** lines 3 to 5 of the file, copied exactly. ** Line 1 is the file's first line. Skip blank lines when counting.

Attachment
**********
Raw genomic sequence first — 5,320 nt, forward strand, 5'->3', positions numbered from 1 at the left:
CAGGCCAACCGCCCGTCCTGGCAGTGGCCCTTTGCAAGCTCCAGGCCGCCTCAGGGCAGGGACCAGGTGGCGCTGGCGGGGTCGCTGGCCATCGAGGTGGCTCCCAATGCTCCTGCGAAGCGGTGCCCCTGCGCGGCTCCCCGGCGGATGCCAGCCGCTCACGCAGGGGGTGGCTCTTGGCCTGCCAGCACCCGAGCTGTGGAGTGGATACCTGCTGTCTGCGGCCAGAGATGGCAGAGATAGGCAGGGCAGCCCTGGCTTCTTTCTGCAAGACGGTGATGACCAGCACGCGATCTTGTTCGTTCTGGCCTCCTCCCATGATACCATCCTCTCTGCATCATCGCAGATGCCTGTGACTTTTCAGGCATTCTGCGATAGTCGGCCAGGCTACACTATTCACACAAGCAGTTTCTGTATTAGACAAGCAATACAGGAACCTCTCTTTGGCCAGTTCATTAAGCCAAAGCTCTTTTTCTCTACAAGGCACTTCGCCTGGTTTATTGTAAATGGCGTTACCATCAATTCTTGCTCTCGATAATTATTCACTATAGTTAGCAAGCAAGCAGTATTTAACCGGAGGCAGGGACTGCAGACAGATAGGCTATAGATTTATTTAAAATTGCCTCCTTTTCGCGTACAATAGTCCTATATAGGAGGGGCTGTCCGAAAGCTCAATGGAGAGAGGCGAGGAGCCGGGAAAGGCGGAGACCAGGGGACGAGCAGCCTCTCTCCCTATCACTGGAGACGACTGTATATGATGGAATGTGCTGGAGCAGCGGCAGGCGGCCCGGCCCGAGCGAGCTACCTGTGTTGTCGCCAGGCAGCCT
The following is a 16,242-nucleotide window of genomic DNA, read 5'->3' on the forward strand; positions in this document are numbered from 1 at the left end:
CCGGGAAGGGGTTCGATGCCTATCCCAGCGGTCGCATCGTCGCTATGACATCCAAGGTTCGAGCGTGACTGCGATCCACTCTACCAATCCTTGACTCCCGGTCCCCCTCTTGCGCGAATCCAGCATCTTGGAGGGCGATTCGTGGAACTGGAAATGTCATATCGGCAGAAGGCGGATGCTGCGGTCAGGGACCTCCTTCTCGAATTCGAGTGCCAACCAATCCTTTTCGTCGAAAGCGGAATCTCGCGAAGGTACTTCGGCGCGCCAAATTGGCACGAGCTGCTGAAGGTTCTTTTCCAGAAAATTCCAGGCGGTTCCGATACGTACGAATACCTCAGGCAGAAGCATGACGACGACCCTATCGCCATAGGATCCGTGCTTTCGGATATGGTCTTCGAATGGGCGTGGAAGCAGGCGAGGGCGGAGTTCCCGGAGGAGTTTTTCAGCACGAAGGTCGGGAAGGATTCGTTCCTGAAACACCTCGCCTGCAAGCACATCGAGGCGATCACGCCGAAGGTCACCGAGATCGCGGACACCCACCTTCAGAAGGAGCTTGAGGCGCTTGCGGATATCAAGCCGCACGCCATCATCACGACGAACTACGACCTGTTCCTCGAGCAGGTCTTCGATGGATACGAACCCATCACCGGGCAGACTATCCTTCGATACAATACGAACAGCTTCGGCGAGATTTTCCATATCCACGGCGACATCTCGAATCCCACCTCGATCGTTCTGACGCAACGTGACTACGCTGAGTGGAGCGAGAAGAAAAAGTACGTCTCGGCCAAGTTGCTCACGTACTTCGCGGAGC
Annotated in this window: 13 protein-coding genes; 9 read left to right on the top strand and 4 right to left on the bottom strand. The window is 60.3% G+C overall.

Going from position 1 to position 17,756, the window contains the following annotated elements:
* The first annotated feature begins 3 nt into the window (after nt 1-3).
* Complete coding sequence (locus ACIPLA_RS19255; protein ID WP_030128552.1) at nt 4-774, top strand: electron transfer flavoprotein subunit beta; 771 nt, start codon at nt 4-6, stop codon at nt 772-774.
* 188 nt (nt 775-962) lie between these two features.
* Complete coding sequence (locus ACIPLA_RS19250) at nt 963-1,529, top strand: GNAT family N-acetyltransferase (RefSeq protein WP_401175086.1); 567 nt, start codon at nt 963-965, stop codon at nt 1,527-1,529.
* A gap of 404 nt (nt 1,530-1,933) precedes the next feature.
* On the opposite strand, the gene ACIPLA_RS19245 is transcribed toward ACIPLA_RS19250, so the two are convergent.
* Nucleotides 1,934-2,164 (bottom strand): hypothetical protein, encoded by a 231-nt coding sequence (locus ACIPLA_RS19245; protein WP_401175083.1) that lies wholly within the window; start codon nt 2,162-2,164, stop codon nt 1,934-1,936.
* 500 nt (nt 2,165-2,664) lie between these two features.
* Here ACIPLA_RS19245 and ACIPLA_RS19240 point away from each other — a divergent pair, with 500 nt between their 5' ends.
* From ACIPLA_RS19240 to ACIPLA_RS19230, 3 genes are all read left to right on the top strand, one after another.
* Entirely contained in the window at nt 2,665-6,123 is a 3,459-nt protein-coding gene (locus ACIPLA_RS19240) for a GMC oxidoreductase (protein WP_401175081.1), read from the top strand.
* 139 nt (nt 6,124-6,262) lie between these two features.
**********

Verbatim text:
The following is a 16,242-nucleotide window of genomic DNA, read 5'->3' on the forward strand; positions in this document are numbered from 1 at the left end:
CCGGGAAGGGGTTCGATGCCTATCCCAGCGGTCGCATCGTCGCTATGACATCCAAGGTTCGAGCGTGACTGCGATCCACTCTACCAATCCTTGACTCCCGGTCCCCCTCTTGCGCGAATCCAGCATCTTGGAGGGCGATTCGTGGAACTGGAAATGTCATATCGGCAGAAGGCGGATGCTGCGGTCAGGGACCTCCTTCTCGAATTCGAGTGCCAACCAATCCTTTTCGTCGAAAGCGGAATCTCGCGAAGGTACTTCGGCGCGCCAAATTGGCACGAGCTGCTGAAGGTTCTTTTCCAGAAAATTCCAGGCGGTTCCGATACGTACGAATACCTCAGGCAGAAGCATGACGACGACCCTATCGCCATAGGATCCGTGCTTTCGGATATGGTCTTCGAATGGGCGTGGAAGCAGGCGAGGGCGGAGTTCCCGGAGGAGTTTTTCAGCACGAAGGTCGGGAAGGATTCGTTCCTGAAACACCTCGCCTGCAAGCACATCGAGGCGATCACGCCGAAGGTCACCGAGATCGCGGACACCCACCTTCAGAAGGAGCTTGAGGCGCTTGCGGATATCAAGCCGCACGCCATCATCACGACGAACTACGACCTGTTCCTCGAGCAGGTCTTCGATGGATACGAACCCATCACCGGGCAGACTATCCTTCGATACAATACGAACAGCTTCGGCGAGATTTTCCATATCCACGGCGACATCTCGAATCCCACCTCGATCGTTCTGACGCAACGTGACTACGCTGAGTGGAGCGAGAAGAAAAAGTACGTCTCGGCCAAGTTGCTCACGTACTTCGCGGAGC
Annotated in this window: 13 protein-coding genes; 9 read left to right on the top strand and 4 right to left on the bottom strand. The window is 60.3% G+C overall.